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π (PI).  Darren Aronofsky, dir., script., story (with Sean Gullette and Eric Watson).  USA: Harvest Filmworks / Plantain Films / Protozoa Films / Truth & Soul (prod.); LIVE Entertainment / Artisan Films (dist.), 1998.  B/w.  84 min.  Sean Gullette, Mark Margolis, Ben Shenkman, featured players. 

Independently produced art film (Sundance festival winner), generically, an SF mathematical mystery, plus thriller.  Summarized by Vince Moore, with editing by Erlich, Clockworks specifics by Erlich—Kabalah comments from Don Riggs:

The significantly named Maximilian—always called "Max"—Cohen (Kohen Gadol = High Priest = Max. Priest) is a theoretical mathematician who believes in pattern in everything, yet he still subject to inexplicable and incurable seizures and hallucinations (apparently from some variety of migraine).  He has focused his talents on patterns that may predict complex, apparently chaotic phenomena, with the stock market as his main, purely theoretical, interest. Just before his home-made computer (Euclid) crashes, it spits out some apparently random digits and highly unlikely stock predictions. Cohen throws away the printout and goes to complain to Sol Robeson: his current confidante and Go partner, and apparently Cohen's only male friend.  Cohen rejects friendship or even colleagueship with women, which Don Riggs, at the 1999 meeting of the International Conference on the Fantastic in the Arts, saw as significant: according to important traditions in the study of Kabalah, such a loner is incomplete himself and cannot hope to complete The Great Work.  Sol was once Cohen's mentor; and Sol once sought patterns in the transcendental number pi, perhaps finding them and suffering a stroke in consequence—and being wise enough to quit.  (Pi = ratio of a circle's circumference to its diameter, the ratio itself = 3.1416… a nonrepeating series that can be extended indefinitely.)  Sol asks if the random number(s) the computer generated contained 216 digits.  Cohen is soon told by a Hassidic Jew who works with Biblical numerology that his group of Hassidim are looking for a 216 digit number (which, translated from numbers to Hebrew letters, gives the true NAME—of God).  Simultaneously, an organization combining elements of a think tank, Wall Street brokerage firm, and espionage operation aggressively solicits Cohen's help on stock investments.  Cohen goads Sol to reproduce the 216-digit number, which Sol does, has another stroke, and dies. Sol's earlier theory was that the 216 digit number was the product of computer consciousness as the computer "died."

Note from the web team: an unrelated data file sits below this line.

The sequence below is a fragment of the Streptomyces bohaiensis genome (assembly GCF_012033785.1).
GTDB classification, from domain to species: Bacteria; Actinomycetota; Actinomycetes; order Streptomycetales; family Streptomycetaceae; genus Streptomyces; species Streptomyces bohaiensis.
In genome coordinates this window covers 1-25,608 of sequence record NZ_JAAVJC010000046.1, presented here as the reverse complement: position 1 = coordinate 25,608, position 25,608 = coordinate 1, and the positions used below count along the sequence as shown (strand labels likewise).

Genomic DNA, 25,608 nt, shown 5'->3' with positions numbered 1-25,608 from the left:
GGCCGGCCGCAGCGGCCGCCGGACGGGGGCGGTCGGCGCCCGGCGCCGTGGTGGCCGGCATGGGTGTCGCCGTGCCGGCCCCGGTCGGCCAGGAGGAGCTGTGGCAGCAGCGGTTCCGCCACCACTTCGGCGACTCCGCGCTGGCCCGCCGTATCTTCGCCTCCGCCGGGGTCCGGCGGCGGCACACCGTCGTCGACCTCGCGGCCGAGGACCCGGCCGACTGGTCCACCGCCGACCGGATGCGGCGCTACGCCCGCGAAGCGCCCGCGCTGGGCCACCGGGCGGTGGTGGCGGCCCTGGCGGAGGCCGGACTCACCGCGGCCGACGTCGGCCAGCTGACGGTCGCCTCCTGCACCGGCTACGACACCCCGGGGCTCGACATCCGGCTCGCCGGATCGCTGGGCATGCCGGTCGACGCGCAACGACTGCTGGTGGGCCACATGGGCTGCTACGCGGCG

Pi is significant here primarily for the imagery of Cohen sitting in the midst of Euclid, which Robert Denerstein, the Scripps-Howard reviewer, saw as "a giant computer that lines the walls of his apartment like a high-tech web" (The Cincinnati Post, 7 Aug. 1998: 3B).  Euclid is literally a very small main-frame but Denerstein does well to note the web imagery: at the center of the computer, destroying its main chip, are ants, secreting a mucoid substance that "kills" Euclid, perhaps bringing it to consciousness and generating the NAME.  Cohen rebuilds his computer, around a superchip supplied by the mysterious Wall Street organization.  The imagery of Cohen inside the computer elements suggests strange juxtapositions of po-mo cybernetic space—but definitely not cyberpunk cyberspace—enclosing the human and insectoid, the natural and secular, along with the ultimately spiritual.  Cohen within his computer may be a new Kohen Gadol in a new Holy of Holies, bringing about the Last Days, in an apocalyptic crash of the stock market, or with the Messianic era.  Or he's another mad scientist, another nut venturing into areas reserved for High Priests or Messiah.  Cf. and contrast Arthur C. Clarke's 1953 short story, "The Nine Billion Names of God," wherein computers are used to list God's 9 billion names, at which time the work of the universe, and the universe, is finished (coll. The Nine Billion Names of God [New York: Signet-NAL, 1967]). 

For ants inside a computer, compare and strongly contrast ANT-MAN film (2015, q.v.).    

5. DRAMA, RDE, 09/VIII/98, 4/II/01, 22 July 2015